In today’s highly competitive world, we often read and hear a lot of news about how “employees are the most valued assets”. The media is abuzz with interesting case studies on the innovative things companies are doing to hire and retain people. Words like “employee engagement” are seen very frequently being used, and the hot topic of discussion among leaders revolve around how to increase productivity among employees.
As someone who tries to keep tabs on what’s happening in the business world and not just related to education, a report on “Great Places to Work” caught my eye. Out of sheer curiosity, I checked the names of the Top 100 companies in India featuring in this august list.
As expected, companies in the new economy or knowledge industry – IT/ITeS, Pharma, Bio technology, Financial Services, Professional Services and BFSI were dominating the list. Old economy companies operating in Manufacturing, Retail, Hospitality, NGOs, Healthcare and Telecommunications comprised the rest. Only one entity from the Education & Training sector made it this list!
This set me wondering; India’s education system is considered to be one of the best in the world. Every year, it churns out millions of graduates from its thousands of colleges across the normal graduation courses (Science, Arts, Commerce) or professional courses like Engineering, Law, Journalism or Medicine.
Our faculty in higher education is highly regarded, and even Ivy League colleges/universities have Indians in top posts, heading departments or even entire universities! Yet, only one entity from the Education & Training sector is featuring at a lowly 90 in the top 100 list.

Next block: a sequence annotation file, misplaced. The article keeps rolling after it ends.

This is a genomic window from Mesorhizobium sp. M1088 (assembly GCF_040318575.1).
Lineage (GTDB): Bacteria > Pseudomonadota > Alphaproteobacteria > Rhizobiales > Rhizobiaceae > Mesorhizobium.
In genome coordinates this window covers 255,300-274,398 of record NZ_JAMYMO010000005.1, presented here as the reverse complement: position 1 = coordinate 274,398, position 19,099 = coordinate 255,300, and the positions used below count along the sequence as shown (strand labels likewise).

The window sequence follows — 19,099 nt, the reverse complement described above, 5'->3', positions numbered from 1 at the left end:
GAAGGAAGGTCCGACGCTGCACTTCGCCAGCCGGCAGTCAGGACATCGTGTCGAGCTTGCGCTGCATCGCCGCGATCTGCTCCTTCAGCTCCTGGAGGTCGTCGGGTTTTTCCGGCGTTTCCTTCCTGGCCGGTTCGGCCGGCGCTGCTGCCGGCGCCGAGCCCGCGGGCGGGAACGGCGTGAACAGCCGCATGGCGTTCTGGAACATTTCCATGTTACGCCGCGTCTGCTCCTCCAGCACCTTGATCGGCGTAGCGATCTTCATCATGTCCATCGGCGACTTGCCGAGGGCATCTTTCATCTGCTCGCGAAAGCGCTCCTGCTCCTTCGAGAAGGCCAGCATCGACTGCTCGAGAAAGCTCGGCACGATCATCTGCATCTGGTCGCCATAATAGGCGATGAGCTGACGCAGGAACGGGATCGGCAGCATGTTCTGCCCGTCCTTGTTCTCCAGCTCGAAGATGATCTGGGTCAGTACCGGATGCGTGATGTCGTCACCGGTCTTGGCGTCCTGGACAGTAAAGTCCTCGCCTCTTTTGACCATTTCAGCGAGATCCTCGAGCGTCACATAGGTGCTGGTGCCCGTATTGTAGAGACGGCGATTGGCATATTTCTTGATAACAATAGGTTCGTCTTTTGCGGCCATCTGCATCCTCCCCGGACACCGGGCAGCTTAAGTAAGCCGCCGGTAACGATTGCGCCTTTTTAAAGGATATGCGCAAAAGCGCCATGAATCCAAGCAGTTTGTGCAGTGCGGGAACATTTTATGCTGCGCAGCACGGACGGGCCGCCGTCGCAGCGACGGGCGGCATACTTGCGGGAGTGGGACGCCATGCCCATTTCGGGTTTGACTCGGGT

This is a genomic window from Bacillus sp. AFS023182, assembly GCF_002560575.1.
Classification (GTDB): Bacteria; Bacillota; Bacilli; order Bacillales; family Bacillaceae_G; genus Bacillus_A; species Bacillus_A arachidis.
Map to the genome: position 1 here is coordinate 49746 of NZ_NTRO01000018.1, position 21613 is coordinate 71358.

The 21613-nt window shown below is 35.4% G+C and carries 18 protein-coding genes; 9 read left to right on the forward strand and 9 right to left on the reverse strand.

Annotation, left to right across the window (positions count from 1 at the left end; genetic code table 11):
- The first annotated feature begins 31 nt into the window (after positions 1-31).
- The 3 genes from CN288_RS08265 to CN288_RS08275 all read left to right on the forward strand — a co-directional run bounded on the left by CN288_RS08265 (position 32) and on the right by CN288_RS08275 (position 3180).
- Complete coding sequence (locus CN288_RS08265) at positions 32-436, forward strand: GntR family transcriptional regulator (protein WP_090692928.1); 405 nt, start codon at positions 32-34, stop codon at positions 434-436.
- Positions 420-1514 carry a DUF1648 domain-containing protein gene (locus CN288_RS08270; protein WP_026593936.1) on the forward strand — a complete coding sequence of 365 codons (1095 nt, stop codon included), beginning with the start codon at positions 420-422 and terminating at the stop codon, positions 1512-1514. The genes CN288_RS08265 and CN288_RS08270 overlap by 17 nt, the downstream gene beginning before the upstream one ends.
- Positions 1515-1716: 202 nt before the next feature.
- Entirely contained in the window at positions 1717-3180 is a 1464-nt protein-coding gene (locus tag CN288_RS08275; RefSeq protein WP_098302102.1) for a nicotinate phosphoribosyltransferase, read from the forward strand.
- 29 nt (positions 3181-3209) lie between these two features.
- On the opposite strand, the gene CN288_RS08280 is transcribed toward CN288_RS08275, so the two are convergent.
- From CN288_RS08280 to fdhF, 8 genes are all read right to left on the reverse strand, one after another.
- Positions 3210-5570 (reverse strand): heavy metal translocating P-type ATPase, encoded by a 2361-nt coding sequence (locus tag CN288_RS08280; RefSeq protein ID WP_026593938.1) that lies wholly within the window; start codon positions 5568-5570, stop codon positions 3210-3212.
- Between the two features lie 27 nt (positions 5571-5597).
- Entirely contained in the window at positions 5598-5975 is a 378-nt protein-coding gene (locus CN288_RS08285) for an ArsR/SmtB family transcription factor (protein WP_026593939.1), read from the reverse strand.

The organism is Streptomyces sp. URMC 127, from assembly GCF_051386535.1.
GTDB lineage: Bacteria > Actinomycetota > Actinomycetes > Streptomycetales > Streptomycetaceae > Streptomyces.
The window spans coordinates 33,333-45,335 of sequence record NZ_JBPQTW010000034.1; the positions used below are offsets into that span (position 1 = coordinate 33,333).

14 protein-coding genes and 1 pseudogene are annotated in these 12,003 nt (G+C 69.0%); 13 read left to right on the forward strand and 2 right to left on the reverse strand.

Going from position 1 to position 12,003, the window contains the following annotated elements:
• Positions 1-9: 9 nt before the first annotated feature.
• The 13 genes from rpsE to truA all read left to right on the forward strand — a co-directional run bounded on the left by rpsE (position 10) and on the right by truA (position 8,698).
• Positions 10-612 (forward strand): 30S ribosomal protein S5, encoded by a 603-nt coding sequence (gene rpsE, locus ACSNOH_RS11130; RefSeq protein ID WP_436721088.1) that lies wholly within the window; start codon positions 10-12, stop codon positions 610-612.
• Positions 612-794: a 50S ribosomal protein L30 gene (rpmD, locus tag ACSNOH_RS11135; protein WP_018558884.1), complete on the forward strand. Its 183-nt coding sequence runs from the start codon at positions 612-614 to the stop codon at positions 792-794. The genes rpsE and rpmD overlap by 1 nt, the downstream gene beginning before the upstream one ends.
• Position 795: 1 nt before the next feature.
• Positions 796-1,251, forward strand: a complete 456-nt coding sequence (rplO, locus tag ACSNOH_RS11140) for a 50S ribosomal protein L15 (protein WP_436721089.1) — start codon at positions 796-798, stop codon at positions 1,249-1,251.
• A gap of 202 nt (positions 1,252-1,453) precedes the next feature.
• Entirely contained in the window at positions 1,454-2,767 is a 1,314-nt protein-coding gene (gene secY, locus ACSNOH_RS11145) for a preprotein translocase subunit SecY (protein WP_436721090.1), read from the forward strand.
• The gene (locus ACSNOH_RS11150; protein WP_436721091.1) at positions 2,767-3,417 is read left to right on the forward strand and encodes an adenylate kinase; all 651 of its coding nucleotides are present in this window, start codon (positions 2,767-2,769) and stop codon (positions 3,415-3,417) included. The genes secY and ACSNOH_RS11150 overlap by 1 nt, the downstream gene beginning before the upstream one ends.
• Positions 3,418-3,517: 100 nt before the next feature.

What makes a company/institution a truly Great Place to Work?
“A Great Place to Work is characterized by individuals who trust the people they work with, have pride in what they do, enjoy the people they work with and have opportunities to learn and grow.”
While organizations in the corporate sector have very clearly defined systems and processes to plan and drive employee engagement practices, the education sector has a long way to go on this front. In today’s context, attracting the right talent, retaining the right talent, and rewarding the top performers is no longer a “good to have”, but an absolutely vital ingredient for success and growth.
I was trying to understand if there were any underlying common themes in the best HR practices in corporations, and I found that it ultimately boils down to nine basic points. Read more in the next part of this blog.
Nissar Ahmed, Chancellor , Presidency University